Recently, I received a letter from a Direct Marketing Update reader regarding mailing frequency. Take a look:
“Hi Craig,
“I enjoy your newsletter. We are trying to set up a frequency test for our direct mail program and I was wondering if you had any best practices you could share.
“We presently mail to our current customers every 6.5 weeks. We are wondering how to set up a test to see if perhaps we should be mailing them more or less frequently.
“Do you have any suggestions on how to structure a test for frequency?
Thanks for the great question. It’s a question a lot of direct marketers have. You don’t want to bombard prospects, but you also don’t want to miss out on potential sales. How often is too often?
I have two main thoughts here:
First, 6.5 weeks between mailings seems too long. Since I don’t know your product or service, it’s tough to say for certain, but if you’re truly taking advantage of your upsell, and cross-sell possibilities… and you’re varying different elements of your mailings (format, offer, copy, art, philosophy), it’s possible to send out mailings more frequently and not bombard your prospects.
In the end, the marketplace will always tell you. I’ll get to that in a moment.
Second, do all of your direct mail efforts have value and content – benefits to your customer – even if they read the mailing and don’t reply? This is an overlooked essential to maximize loyalty and sales.
You asked about setting up a test. Here are some ideas:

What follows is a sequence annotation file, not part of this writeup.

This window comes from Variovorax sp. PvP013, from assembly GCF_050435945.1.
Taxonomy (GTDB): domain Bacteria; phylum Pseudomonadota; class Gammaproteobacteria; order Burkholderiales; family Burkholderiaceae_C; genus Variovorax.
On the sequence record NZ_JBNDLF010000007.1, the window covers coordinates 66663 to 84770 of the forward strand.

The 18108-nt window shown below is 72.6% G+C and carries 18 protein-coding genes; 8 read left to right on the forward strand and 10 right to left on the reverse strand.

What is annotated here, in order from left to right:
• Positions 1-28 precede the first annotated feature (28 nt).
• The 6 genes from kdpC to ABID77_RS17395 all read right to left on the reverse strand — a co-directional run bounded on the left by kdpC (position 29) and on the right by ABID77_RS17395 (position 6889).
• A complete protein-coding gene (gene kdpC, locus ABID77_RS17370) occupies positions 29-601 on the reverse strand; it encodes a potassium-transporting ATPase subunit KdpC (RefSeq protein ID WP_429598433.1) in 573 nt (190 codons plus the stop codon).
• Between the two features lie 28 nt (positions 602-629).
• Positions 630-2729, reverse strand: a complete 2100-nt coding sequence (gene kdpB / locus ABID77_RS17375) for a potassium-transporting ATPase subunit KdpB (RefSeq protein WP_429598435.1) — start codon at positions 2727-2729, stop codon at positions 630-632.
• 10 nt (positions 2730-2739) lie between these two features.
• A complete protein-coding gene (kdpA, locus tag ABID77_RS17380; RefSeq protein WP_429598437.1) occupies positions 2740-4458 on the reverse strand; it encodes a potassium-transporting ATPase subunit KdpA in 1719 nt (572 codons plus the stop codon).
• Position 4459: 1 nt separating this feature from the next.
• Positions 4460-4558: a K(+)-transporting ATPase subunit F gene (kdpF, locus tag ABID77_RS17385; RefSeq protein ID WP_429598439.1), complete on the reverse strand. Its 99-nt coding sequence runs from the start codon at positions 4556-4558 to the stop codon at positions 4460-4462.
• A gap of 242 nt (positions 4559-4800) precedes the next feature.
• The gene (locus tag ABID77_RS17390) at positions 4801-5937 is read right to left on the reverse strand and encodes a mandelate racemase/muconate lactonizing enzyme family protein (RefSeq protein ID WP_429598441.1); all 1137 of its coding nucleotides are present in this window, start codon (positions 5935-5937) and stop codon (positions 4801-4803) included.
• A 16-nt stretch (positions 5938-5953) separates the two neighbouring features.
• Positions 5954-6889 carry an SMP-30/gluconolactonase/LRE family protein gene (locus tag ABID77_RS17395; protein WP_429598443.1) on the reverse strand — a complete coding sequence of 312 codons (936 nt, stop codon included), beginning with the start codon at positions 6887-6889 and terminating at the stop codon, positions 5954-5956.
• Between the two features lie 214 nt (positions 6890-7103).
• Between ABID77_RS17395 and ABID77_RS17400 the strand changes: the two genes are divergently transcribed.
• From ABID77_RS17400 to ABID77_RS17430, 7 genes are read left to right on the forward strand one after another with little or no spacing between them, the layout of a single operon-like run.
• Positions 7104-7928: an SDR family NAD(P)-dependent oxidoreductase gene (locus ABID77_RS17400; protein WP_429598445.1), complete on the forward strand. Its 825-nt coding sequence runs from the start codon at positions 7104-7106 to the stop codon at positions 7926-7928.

First, select a portion of your list – say 10,000 prospects. If your list is smaller than 10,000, just mail the entire list.
Then, send out your mailings at varying intervals. First at 6.5 weeks, then perhaps reduce it to 3 or 4 weeks. Experiment with your timing. Then analyze your response rates.
Depending on the size of your list, price point, etc., your test may take 6-12 months to give a clear picture.
What you’re looking for is:

  1. Cost – What does it cost you to increase your mailings?
  2. Profitability – Are more frequent mailings bringing higher profits?
  3. Response rate – Are prospects responding more… or becoming annoyed and tossing your mailings?
  4. Complaints/Cancellations – If your mailings are a nuisance, prospects will tell you.

As I said before, the marketplace will always tell you. Sometimes less is more. But sometimes more is too much. Testing is always your best bet. I hope that helps.
If you have a question/ comment or need help with a campaign, email me at craig@cdmginc.com or call me at (310) 212-5727.

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